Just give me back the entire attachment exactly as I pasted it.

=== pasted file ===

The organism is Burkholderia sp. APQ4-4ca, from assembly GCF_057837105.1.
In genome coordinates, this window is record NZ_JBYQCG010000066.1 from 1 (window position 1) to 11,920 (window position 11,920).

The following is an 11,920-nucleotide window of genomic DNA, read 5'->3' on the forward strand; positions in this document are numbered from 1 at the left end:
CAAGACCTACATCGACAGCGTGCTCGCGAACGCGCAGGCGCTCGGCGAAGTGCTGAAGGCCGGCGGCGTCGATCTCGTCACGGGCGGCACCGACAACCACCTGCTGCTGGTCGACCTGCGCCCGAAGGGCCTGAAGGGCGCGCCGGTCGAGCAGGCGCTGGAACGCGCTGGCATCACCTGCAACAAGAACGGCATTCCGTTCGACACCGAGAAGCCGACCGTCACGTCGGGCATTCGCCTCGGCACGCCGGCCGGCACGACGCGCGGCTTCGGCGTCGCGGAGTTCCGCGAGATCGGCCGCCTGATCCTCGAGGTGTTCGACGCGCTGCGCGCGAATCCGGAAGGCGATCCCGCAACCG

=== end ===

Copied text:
The organism is Burkholderia sp. APQ4-4ca, from assembly GCF_057837105.1.
In genome coordinates, this window is record NZ_JBYQCG010000066.1 from 1 (window position 1) to 11,920 (window position 11,920).

The following is an 11,920-nucleotide window of genomic DNA, read 5'->3' on the forward strand; positions in this document are numbered from 1 at the left end:
CAAGACCTACATCGACAGCGTGCTCGCGAACGCGCAGGCGCTCGGCGAAGTGCTGAAGGCCGGCGGCGTCGATCTCGTCACGGGCGGCACCGACAACCACCTGCTGCTGGTCGACCTGCGCCCGAAGGGCCTGAAGGGCGCGCCGGTCGAGCAGGCGCTGGAACGCGCTGGCATCACCTGCAACAAGAACGGCATTCCGTTCGACACCGAGAAGCCGACCGTCACGTCGGGCATTCGCCTCGGCACGCCGGCCGGCACGACGCGCGGCTTCGGCGTCGCGGAGTTCCGCGAGATCGGCCGCCTGATCCTCGAGGTGTTCGACGCGCTGCGCGCGAATCCGGAAGGCGATCCCGCAACCG